Jarmusch’s spin on the vampire tale manages to breathe life back into the most (un)dead of tropes, writes Jim Moore.
Laced with humanity and softly tragic humour, Spike Jonze’s HER is an emotionally packed film that will tease out pensive moments, writes Jim Ross
THE MONUMENTS MEN, although entertaining in spurts, wastes an excellent premise and extremely talented cast with an uneven tone and script, writes Jim Ross
Neither a complete failure nor entirely successful, ROBOCOP 2.0 scrapes a pass but can’t escape the shadow of its forebear, writes Gavin Midgley.
Although lacking sparks of drama and originality to be burnt into the memory, the positives of OUT OF THE FURNACE marginally outweigh that drawback, writes Jim Ross
Schlesinger’s nuanced, knowing DARLING – screened at Cambridge APH earlier this month – is a great example of British cinematic innovation, writes Sarah McIntosh.
Matthew McConaughey is completely believable as the arrogantly intolerant, coke snorting, Texan shag-monster in DALLAS BUYERS CLUB, writes Liam Jack.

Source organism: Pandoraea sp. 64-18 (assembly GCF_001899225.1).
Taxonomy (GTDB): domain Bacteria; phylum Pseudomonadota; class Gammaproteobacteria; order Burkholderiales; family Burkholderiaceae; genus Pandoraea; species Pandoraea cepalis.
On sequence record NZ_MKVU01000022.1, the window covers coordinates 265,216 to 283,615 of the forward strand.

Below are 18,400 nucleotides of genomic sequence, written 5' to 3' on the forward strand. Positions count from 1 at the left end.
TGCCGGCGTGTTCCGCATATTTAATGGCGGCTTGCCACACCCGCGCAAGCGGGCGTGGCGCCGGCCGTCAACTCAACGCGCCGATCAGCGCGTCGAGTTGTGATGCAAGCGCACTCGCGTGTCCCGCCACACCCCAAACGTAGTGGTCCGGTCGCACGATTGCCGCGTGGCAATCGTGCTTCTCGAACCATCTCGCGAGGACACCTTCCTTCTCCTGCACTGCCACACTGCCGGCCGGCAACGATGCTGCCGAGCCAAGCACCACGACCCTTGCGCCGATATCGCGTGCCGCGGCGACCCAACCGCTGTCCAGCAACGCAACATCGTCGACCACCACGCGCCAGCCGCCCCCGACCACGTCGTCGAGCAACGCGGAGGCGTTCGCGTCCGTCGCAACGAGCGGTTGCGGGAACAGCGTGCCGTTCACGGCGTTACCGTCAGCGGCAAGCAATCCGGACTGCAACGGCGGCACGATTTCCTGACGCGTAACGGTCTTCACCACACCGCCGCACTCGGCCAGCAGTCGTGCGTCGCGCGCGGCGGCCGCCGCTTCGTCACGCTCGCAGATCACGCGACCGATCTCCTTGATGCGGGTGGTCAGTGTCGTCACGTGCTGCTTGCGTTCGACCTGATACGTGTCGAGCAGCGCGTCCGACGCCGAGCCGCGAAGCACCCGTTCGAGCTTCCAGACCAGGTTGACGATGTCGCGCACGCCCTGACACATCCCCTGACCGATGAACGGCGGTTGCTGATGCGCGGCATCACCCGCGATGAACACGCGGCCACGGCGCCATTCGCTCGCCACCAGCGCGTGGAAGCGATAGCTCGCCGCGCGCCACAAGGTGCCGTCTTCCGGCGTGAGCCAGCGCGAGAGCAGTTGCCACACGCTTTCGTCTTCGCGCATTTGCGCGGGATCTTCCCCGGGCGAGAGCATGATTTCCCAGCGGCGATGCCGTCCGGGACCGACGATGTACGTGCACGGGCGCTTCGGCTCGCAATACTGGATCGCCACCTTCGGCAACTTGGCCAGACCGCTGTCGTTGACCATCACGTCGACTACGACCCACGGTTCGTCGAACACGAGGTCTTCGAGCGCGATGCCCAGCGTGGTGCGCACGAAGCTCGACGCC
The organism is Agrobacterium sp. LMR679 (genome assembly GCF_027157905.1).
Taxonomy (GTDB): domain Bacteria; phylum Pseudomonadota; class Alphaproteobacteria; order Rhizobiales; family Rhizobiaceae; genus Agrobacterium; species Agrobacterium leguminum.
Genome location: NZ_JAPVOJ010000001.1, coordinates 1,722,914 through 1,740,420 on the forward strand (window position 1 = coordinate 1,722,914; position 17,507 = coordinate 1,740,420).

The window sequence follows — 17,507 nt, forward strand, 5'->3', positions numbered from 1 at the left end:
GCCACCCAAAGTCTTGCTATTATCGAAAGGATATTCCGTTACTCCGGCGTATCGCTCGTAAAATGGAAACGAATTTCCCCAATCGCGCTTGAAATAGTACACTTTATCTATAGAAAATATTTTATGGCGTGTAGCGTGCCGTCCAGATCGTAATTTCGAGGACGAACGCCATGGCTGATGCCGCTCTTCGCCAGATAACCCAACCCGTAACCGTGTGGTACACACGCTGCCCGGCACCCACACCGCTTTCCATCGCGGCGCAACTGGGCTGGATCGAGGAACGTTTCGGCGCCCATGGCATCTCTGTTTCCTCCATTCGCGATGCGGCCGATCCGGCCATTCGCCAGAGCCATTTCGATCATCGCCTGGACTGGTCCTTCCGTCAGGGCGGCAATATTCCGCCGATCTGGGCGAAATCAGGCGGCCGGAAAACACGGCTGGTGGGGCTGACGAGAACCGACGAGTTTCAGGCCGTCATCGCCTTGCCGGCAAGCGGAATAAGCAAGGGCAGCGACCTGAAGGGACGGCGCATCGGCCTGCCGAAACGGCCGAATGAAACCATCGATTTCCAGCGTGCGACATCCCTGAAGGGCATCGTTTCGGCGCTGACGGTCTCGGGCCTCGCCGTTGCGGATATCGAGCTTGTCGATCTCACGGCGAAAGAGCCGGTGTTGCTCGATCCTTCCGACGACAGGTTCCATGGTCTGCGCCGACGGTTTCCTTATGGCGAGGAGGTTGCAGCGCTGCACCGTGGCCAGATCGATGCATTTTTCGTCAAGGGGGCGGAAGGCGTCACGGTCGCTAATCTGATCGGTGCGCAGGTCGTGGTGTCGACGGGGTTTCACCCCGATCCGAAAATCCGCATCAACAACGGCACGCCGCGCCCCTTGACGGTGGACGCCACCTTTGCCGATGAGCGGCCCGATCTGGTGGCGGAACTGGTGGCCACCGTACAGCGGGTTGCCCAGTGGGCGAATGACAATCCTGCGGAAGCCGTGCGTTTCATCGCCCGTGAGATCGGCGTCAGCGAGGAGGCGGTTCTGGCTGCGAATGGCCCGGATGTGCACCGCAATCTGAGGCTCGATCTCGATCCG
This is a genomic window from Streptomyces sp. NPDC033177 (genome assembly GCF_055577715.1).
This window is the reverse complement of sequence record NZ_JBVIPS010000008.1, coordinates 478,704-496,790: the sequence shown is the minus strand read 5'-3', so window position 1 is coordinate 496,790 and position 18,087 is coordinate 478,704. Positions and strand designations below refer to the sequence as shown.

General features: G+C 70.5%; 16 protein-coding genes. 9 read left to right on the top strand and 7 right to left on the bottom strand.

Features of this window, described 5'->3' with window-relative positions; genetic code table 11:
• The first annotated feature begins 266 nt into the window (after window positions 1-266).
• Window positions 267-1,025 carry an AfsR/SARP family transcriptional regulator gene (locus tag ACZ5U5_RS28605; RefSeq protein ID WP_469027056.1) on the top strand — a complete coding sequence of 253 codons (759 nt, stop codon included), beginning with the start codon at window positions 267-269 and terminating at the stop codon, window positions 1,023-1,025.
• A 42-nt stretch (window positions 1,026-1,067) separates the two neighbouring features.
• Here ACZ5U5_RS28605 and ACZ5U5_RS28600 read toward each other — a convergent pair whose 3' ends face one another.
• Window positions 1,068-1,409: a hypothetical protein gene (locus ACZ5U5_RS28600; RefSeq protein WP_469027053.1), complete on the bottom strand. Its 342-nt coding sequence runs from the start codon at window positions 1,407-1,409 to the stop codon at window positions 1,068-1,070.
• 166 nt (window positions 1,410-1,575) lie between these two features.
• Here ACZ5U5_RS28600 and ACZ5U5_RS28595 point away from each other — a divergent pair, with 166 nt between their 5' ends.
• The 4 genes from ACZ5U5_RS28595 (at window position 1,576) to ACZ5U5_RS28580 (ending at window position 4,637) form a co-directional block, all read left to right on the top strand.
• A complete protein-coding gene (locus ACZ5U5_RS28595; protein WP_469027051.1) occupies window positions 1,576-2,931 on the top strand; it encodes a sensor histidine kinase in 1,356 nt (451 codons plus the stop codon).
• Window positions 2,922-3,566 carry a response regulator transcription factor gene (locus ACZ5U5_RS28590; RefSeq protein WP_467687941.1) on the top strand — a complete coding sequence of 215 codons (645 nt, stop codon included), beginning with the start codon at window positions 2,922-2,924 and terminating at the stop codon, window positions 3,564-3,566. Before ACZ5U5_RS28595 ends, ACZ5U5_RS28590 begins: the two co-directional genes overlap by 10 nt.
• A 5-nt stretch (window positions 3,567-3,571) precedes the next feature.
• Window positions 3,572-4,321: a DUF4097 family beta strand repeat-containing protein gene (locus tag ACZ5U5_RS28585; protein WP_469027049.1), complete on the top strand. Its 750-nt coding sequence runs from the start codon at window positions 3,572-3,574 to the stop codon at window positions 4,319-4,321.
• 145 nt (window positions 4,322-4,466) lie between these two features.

Piracy threatens the outcome of an independent cinema in this quirky and eccentric short comedy from Cambridge student Camila Kater.
August: Osage County, adapted by Tyler Letts from his Pulitzer-winning play, retains a vivid theatricality in its new cinematic setting.
Martin Scorsese’s film struggles with the contradictions of its source material despite a nuanced performance from Leonardo DiCaprio, writes Robbie Griffiths.
After a shaky start, THE RAILWAY MAN emerges as a modestly moving portrayal of trauma and unlikely reconciliation, writes Gavin Midgley.
David O. Russell’s crime caper is an entertaining and sharp black comedy that rarely sags, writes Jim Ross.
The quiet drama of THE PATIENCE STONE makes for a powerful viewing experience, writes Amanda Randall.
Rosy Hunt reviewed DISTURBIA at Cambridge Film Festival in 2007. Just a quick note to show that we knew a long time ago that Shia LaBoeuf was feeble.
Justin Chadwick’s superficial overview of the late icon’s life fails to do justice to its subject, writes Gavin Midgley.